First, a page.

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US: Stocks drop on Greece default fears
[NEW YORK] US stocks dropped on Monday as worry about a Greek debt default more than offset a positive reaction to big deals in the pharmaceuticals and homebuilder sectors.
The Dow Jones Industrial Average fell 107.67 points (0.60 per cent) to 17,791.17.
The broad-based S&P 500 fell 9.68 (0.46 per cent) to 2,084.43, while the tech-rich Nasdaq Composite Index fell 21.13 (0.42 per cent) to 5,029.97.
European stocks fell sharply after weekend talks between Greece and creditors collapsed. US stocks were in the red all day as well, although the S&P 500 finished well above its session low of 2,072.49.
Homebuilders Ryland Group and Standard Pacific surged on news they are combining to create a company with a market capitalization of US$5.2 billion and an enterprise value of US$8.2 billion.
Ryland gained 5.2 per cent, while Standard Pacific tacked on 5.6 per cent.
Target rose 1.2 per cent on news it will sell its pharmacy and clinic business for about US$1.9 billion to CVS Health. CVS Health will acquire more than 1,660 pharmacies operating inside Target stores, and will expand its MinuteClinic chain in Target as well. CVS Health gained 0.4 per cent.
Health insurer Cigna vaulted 11.7 per cent higher after the Wall Street Journal reported that larger rival Anthem offered about US$45 billion to buy it. Cigna has so far rebuffed the overture, apparently over who would runt he combined company. Anthem added 2.3 per cent.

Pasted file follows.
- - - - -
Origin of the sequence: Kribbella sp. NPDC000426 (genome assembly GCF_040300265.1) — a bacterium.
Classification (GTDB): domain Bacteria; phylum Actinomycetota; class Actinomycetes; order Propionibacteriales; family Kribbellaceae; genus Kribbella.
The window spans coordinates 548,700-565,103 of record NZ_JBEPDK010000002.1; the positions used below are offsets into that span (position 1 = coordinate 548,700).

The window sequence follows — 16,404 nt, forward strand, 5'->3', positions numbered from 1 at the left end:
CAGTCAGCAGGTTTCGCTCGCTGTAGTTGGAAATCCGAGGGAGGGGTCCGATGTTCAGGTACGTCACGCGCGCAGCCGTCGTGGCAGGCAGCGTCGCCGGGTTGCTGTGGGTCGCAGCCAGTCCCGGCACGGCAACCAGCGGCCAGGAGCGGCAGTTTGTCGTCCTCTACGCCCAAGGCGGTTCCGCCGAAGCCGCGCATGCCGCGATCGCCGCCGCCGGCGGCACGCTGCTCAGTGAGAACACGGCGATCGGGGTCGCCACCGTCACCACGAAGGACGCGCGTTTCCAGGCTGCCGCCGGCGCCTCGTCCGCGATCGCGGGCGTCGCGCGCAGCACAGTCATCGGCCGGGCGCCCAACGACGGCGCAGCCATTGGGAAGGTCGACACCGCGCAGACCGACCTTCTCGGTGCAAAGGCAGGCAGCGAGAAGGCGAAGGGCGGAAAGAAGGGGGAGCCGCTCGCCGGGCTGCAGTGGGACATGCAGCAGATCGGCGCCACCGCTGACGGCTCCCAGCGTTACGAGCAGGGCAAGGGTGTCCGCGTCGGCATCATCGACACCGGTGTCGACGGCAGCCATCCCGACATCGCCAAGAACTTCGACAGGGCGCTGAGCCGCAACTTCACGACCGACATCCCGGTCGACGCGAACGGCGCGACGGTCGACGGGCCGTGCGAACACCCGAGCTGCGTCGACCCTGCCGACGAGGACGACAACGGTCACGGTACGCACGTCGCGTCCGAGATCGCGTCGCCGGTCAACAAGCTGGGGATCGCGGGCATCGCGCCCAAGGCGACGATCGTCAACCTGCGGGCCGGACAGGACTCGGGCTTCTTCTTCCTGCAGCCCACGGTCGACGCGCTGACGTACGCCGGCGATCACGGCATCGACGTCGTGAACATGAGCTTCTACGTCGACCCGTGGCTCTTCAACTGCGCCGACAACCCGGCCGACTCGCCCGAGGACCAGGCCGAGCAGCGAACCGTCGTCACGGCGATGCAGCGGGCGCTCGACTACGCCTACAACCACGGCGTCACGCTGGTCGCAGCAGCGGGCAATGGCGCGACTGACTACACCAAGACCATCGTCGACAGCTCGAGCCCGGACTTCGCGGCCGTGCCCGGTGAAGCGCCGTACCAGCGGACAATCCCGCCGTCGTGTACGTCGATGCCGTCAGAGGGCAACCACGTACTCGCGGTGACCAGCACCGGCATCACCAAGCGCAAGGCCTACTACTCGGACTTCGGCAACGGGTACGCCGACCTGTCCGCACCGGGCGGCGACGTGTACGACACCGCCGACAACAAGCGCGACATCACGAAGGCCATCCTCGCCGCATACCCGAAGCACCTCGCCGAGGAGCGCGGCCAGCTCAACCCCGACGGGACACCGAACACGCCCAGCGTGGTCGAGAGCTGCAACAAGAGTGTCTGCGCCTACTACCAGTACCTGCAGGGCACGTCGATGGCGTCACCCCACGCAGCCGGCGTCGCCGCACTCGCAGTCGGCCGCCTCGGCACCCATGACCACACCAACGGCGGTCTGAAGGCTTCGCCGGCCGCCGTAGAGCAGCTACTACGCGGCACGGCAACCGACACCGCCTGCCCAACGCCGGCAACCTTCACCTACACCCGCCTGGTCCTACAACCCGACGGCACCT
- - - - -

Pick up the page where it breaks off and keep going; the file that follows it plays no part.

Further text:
Aetna, which was also mentioned by the Journal as a potential takeover target, rose 4.4 per cent.
Shares of Dealertrack Technologies, which provides software to auto dealers and lenders, jumped 58.0 per cent higher on news it will be bought by Cox Automotive for US$4 billion. Cox owns Kelley Blue Book and provides marketing and software services to the auto industry and consumers.
Chipmaker Micron Technology shed 3.5 per cent following a downgrade by Morgan Stanley, which said high product inventories are depressing prices, leading to weakness in 2015 and uncertainty for next year.
Bond prices rose. The yield on the 10-year US Treasury fell to 2.36 per cent from 2.39 per cent Friday, while the 30-year dropped to 3.09 per cent from 3.10 per cent. Bond prices and yields move inversely.